In my more youthful days, ducking and diving from bar to restaurant to pool hall along Sukhumvit Road, skipping merrily over the beggars under my flip flops, I’d bump into many an old expat Wizard who knew how things went down in the Land of Smiles.
These old dudes would break things down nice and simple so I’d be able to follow their advice and, with a little luck, find myself propping up the bar at fifty years of age.
I learnt those lessons well.
These were the glory days when a pub or a coffee shop, far from being simply a refueling station for smartphones, were places for social interaction, conversation, drama, and investment scandals.
Patrons, now sat eyes glued to the screen of their anti-social-devices, were, back in the day, playing chess, arm wrestling for the next round of drinks and practicing amateur acrobatics. And most of them, during an arm wrestling break, would give and exchange their wizardly advice.
The Sukhumvit Wizards varied from your two-week vacation warrior to the twenty-five year expat veterans that had your best interests at heart. Most of these Wizards shared the gospel but some had other agendas.
You know the guy. Sits in the corner with a copy of the Bangkok Post. Carefully watching everyone; never talking, just watching. He may just be ‘attached to the embassy’ and have all kinds of wisdom to share with the uninitiated. But he’s not letting on, baby; he’s covert.
Those were the glory days, and we still see the odd Wizard around town, merrily spreading the words of the gospel.
And, let’s face it, the types who hang around in bars, retired, pensioned-up, are the true sages of Sukhumvit: a town where there’s more ex-SAS than a selfie-stick can be shook at. Don’t be seeking advice from the employed or the student or this correspondent; nah, go find yourself a Wizard.
If you can find one.
Although it takes many forms, most of the Sukhumvit Wizards’ advice can be whittled down to a few nuggets of bar room gold.
But before we start, however, let’s set the scene.
You’re on Sukhumvit Soi 33/1, waiting to be served in one of the British style public houses. The man opposite you is wearing a Singha Beer wife-beater shirt, and every time you look up, you know he’s staring at you. But, if you can just concentrate and stay polite without making eye-contact, things will probably be okay.
No! It’s too late; he’s actually standing up and walking towards you.
No please, not me, no no no.
He’s tugging on your shirt, smiling, there’s no place you can run. ‘Please Lord in heaven save me,’ and then he winks at you and asks,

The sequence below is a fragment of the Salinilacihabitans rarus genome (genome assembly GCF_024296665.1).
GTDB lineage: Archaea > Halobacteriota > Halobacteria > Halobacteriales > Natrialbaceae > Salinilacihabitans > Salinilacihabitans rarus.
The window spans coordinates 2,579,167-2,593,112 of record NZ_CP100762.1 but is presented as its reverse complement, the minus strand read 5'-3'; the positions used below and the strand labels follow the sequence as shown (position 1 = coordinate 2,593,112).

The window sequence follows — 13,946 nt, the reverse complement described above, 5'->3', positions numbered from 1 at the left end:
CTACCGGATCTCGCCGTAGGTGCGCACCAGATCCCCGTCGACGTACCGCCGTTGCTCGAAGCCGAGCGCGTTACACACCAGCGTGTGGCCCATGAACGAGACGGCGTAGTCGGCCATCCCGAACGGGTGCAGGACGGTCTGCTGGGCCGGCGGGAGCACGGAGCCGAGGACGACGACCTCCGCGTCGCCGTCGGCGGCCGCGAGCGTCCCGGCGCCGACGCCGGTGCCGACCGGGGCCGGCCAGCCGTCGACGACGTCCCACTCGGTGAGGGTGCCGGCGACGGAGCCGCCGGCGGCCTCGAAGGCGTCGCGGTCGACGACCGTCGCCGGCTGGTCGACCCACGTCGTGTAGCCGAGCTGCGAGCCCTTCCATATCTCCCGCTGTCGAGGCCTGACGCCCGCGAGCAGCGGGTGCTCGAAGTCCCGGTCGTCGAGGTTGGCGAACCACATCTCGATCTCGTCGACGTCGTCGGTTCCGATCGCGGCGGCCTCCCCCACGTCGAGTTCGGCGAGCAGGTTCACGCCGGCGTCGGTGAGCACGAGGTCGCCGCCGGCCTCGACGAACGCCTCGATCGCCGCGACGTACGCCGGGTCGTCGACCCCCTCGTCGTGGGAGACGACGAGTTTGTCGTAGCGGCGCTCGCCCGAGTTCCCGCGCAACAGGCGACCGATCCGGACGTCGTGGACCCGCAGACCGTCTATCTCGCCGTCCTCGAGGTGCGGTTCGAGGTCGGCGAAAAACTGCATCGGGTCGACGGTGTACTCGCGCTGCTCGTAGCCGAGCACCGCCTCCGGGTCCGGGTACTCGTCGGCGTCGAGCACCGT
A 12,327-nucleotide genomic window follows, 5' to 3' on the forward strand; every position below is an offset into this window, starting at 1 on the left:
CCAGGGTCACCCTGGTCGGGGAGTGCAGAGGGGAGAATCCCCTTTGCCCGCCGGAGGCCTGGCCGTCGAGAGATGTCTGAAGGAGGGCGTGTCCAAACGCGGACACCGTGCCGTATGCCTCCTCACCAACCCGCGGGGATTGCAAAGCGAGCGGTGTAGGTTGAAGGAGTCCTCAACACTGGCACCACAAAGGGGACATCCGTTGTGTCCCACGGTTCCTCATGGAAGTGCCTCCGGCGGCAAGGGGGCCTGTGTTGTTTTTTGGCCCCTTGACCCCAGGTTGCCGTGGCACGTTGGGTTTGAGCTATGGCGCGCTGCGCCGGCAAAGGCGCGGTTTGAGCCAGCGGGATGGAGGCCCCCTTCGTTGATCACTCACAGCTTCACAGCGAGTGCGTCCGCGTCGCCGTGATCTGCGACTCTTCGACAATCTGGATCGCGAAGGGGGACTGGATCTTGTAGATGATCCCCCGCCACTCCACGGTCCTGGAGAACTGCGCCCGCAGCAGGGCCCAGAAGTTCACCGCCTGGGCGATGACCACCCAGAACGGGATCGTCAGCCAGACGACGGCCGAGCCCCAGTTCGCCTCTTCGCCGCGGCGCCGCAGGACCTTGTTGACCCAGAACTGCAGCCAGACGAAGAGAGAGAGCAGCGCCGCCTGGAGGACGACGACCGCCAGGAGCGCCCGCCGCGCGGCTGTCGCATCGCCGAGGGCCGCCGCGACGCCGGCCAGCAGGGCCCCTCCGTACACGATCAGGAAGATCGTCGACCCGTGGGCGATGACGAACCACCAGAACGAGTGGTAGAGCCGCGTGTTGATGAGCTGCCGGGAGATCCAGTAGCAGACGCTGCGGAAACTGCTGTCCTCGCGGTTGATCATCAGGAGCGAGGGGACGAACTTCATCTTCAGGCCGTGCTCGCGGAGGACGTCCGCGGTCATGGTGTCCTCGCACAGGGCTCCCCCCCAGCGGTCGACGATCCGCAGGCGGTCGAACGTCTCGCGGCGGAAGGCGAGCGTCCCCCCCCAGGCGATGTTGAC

“How long have you been here, then, mate?”
You have to think fast.
Don’t say ten years if you’re in your twenties or you’ll have to start inventing all sorts of international school exchange programs and college courses. Too tricky and quite frankly, there’s not enough time. Stick with a time frame that you can prove.
But, beware: should the time you claim to have been in Thailand be less than the time your Sukhumvit Wizard has claimed to have been here, then Sukhumvitors, the game is on.
The conversation may take many forms, and will dip and spin with periods of high drama and tales of woe, and he will always be the hero of the story.
Friends have fallen by the wayside, some have committed suicide, some have fallen a victim to drink; some of his fellow Wizards have even returned back home.
But not he, because your Wizard has learned from the failings of his allies and has risen triumphantly – into a British style pub at 2pm for a pint of Chang.
Four typical Sukhumvit Wizard spells are as follows.
Spell One: “Never invest more than you intend to lose.”
While this may sound clever, I personally prefer ‘Invest wisely’. It’s more snappy, gets to the point and, while it may deprive you of losing your life savings in that rollercoaster ride with something or someone you will never own, it takes my preference.
Mention Bill Heinecke and expect to be rewarded with a blank stare.
Spell Two: “You can take the girl out of the bar but not the bar out of the girl.”
No arguments there although I prefer Dr Dre’s take on that ethical ditty.
Spell Three: “Never come between a Thai and money.”
So, how do you handle that first taxi trip from the airport? Do a runner? And how can you work without coming between a Thai and money?
Oh, hang on, you mean don’t steal from the locals. Now that makes sense.
Spell Four: “Never live above the second floor.”
My very personal favorite.
So, all these rules seem to be about not losing all your money and prematurely kicking the bucket, whether it be by foul means or otherwise.
I wish my Sukhumvit Wizards could give me tips on the stock market, suggest a brand of soy milk, or advise me on current tech trends in genre fiction.
But no, I get a random stranger telling me not to kill myself.
Things could be worse though – the Wizards seem to be thin on the ground nowadays. Perhaps they’ve replaced their tried and tested spells for smartphones instead…
Featured image is of the Robin Hood pub on Soi 33/1 and Gandalf the Grey (Lord Of The Rings). We know the photoshopping is terrible. We’re going to try harder next time.